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Direct written premiums in workers compensation in the first three quarters of 2020 are down 13% over the same period in 2019, according to A.M. Best Co.’s property/casualty market segment report released Wednesday.
According to the Oldwick, New Jersey-based rating agency, stay-at-home orders and government-mandated business closures have tamped down premium levels, with the impact even more pronounced for workers compensation due to declining rates and decreases in payrolls.
The workers compensation segment reported direct written premium of $37.9 billion for the first nine months of 2020, down from $43.4 billion during the first nine months of 2020. However, the workers compensation direct loss ratio held nearly steady at 49.1 for the first nine months of 2020, compared with 49.4 for the same period in 2020, likely due to favorable loss frequency from the lower risk profile due to remote work, and furloughs and layoffs in higher hazard industries, according to the report.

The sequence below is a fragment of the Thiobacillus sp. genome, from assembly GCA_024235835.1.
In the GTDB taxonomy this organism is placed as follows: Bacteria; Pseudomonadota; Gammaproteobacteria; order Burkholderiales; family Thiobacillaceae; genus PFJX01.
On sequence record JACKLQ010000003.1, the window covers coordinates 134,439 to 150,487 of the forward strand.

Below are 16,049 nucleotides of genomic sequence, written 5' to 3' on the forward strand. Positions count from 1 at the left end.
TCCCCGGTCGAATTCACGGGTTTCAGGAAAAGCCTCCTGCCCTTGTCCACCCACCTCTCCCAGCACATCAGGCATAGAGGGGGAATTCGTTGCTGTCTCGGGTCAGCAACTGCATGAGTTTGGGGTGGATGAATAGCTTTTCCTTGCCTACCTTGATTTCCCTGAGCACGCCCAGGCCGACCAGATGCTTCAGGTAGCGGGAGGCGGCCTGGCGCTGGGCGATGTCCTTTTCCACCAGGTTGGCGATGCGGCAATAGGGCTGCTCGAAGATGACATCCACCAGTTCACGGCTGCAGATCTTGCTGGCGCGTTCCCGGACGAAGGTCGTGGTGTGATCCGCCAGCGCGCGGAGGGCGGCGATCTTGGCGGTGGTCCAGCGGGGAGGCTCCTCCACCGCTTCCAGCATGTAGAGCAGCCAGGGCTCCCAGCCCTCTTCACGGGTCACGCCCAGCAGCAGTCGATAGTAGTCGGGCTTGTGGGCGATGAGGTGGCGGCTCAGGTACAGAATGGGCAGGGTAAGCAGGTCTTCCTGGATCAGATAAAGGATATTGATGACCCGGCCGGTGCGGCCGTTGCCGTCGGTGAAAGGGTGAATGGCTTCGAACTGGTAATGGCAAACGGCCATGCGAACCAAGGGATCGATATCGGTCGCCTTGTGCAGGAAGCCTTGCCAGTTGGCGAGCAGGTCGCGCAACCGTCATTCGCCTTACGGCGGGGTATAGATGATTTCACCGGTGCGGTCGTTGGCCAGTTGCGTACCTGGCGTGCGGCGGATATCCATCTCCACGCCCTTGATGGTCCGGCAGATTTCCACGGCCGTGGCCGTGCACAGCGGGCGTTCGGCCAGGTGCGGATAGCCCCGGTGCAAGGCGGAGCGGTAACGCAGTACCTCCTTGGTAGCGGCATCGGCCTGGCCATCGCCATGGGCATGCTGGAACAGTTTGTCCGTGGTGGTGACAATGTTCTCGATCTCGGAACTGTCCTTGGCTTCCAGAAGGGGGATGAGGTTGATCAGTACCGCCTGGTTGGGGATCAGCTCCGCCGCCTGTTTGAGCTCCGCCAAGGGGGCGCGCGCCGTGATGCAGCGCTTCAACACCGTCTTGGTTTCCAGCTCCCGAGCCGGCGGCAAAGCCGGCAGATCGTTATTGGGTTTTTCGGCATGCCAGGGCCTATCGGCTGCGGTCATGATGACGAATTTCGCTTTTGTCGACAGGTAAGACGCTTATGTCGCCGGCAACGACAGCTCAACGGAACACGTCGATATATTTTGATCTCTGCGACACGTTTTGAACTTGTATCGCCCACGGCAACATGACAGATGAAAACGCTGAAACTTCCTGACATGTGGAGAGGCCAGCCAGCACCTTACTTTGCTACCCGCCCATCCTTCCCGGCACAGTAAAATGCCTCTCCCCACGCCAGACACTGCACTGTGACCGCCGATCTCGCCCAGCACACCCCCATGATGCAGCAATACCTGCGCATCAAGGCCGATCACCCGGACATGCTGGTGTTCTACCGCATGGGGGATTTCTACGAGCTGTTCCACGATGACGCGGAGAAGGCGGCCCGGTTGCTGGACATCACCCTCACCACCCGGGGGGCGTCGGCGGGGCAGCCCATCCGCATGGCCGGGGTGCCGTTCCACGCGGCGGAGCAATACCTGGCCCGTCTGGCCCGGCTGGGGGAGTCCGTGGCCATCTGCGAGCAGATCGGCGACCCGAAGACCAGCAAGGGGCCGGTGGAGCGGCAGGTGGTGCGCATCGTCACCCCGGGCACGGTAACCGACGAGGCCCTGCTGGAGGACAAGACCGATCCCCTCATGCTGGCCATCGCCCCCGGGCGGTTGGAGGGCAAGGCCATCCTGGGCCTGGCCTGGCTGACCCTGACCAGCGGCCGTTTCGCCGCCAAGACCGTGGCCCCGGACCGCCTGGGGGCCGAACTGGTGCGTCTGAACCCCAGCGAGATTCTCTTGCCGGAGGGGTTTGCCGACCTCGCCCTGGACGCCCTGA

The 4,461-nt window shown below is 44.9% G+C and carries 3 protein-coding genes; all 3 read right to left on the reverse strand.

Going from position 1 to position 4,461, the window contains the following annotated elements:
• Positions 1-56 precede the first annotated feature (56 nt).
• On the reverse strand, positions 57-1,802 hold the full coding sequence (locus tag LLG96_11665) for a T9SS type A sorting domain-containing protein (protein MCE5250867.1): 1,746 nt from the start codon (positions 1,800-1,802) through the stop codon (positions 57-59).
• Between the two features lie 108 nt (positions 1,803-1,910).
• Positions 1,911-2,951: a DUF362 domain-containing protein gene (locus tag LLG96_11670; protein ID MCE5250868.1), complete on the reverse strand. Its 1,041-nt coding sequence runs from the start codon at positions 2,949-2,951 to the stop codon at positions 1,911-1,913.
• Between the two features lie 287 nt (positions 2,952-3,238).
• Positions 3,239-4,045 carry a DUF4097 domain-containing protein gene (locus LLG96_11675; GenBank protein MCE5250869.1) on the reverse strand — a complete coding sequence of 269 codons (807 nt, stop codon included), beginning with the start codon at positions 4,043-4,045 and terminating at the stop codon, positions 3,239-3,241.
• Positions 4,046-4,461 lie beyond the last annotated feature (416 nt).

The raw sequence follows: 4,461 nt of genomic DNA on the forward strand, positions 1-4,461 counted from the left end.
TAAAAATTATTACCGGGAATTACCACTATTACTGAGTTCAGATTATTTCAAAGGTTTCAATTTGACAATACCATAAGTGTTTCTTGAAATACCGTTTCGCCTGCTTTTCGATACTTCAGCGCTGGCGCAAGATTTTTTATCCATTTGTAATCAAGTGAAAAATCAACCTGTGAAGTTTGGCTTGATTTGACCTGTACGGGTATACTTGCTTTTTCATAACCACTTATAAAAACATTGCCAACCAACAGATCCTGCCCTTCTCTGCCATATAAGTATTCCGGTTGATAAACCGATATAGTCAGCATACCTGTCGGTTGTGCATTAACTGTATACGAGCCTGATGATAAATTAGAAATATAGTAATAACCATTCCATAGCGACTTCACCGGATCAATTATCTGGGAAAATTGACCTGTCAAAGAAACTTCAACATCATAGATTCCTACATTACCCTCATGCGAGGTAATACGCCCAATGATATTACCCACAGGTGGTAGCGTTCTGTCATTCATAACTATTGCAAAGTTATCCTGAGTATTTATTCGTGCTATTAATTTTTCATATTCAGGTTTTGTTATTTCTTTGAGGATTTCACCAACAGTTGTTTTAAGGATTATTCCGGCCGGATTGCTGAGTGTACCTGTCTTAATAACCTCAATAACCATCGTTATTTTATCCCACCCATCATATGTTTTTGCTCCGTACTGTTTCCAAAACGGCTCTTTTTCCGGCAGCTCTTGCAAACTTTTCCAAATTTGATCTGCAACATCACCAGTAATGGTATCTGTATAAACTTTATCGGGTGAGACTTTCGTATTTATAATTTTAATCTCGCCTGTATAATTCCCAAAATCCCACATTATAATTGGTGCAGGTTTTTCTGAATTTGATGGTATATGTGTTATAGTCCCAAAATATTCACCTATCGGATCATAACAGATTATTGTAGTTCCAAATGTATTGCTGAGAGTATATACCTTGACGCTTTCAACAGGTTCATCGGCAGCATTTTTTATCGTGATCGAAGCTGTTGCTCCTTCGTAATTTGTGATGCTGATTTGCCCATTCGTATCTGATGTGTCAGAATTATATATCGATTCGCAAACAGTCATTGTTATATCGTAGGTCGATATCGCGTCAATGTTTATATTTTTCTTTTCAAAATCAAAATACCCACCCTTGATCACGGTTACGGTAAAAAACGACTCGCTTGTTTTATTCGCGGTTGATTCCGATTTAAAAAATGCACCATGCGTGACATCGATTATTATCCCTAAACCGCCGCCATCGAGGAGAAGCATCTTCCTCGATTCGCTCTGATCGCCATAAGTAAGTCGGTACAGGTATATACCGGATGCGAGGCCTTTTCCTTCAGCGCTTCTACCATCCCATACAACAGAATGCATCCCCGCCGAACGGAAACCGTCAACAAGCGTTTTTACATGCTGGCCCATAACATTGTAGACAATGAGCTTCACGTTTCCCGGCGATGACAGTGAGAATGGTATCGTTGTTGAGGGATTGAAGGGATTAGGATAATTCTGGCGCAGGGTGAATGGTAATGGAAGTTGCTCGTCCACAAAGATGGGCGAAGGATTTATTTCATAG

A.M. Best noted that premium declines from higher rates of unemployment and the rebuttable presumption laws making it easier for workers to obtain compensability for COVID-19 that have passed in some states are emerging risks for the industry.
More insurance and workers compensation news on the coronavirus crisis here.
The workers compensation line is still a strong performer, although negative premium rate trends and the low interest rate environment are putting pressure on the line, experts say.